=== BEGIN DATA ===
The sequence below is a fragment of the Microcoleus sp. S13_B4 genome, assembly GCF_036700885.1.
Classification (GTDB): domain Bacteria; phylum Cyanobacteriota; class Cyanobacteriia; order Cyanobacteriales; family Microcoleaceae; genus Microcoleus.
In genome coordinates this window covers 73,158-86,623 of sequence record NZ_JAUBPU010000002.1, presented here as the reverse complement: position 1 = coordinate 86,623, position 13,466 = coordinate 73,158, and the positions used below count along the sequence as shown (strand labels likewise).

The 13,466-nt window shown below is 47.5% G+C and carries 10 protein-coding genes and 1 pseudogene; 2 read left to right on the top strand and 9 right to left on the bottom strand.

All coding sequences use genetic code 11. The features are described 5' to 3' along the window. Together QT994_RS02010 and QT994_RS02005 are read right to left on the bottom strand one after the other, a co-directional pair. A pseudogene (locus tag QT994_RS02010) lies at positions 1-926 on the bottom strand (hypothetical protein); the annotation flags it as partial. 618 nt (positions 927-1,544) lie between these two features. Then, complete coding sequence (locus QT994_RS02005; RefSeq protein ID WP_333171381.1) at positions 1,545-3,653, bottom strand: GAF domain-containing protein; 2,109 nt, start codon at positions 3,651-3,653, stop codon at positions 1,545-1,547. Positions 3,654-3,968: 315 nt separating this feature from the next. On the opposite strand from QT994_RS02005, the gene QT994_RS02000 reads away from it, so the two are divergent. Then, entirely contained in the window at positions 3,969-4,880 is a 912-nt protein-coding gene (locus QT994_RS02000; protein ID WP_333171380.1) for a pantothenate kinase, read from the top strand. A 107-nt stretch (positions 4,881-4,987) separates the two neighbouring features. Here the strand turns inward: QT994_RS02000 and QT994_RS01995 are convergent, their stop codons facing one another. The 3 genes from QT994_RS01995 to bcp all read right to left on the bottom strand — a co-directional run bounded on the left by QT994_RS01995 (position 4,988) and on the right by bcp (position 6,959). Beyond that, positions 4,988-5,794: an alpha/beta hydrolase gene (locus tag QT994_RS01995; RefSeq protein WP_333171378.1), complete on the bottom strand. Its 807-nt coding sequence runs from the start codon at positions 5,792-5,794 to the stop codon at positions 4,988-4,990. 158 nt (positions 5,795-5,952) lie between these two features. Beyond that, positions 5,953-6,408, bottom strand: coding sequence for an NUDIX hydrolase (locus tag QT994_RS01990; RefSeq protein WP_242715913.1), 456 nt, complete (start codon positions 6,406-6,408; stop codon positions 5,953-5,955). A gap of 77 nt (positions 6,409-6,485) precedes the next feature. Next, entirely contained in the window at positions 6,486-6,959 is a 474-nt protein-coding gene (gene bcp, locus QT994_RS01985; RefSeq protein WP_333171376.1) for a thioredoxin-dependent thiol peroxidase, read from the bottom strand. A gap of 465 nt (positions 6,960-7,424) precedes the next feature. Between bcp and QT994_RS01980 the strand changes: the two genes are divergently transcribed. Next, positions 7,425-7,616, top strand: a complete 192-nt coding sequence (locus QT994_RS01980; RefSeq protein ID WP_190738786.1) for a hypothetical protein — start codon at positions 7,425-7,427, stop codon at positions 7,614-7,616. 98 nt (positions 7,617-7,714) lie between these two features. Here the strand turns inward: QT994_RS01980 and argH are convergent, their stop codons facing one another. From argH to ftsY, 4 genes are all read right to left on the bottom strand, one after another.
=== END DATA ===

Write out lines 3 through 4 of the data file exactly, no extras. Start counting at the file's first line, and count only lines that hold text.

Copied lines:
In genome coordinates this window covers 73,158-86,623 of sequence record NZ_JAUBPU010000002.1, presented here as the reverse complement: position 1 = coordinate 86,623, position 13,466 = coordinate 73,158, and the positions used below count along the sequence as shown (strand labels likewise).

The 13,466-nt window shown below is 47.5% G+C and carries 10 protein-coding genes and 1 pseudogene; 2 read left to right on the top strand and 9 right to left on the bottom strand.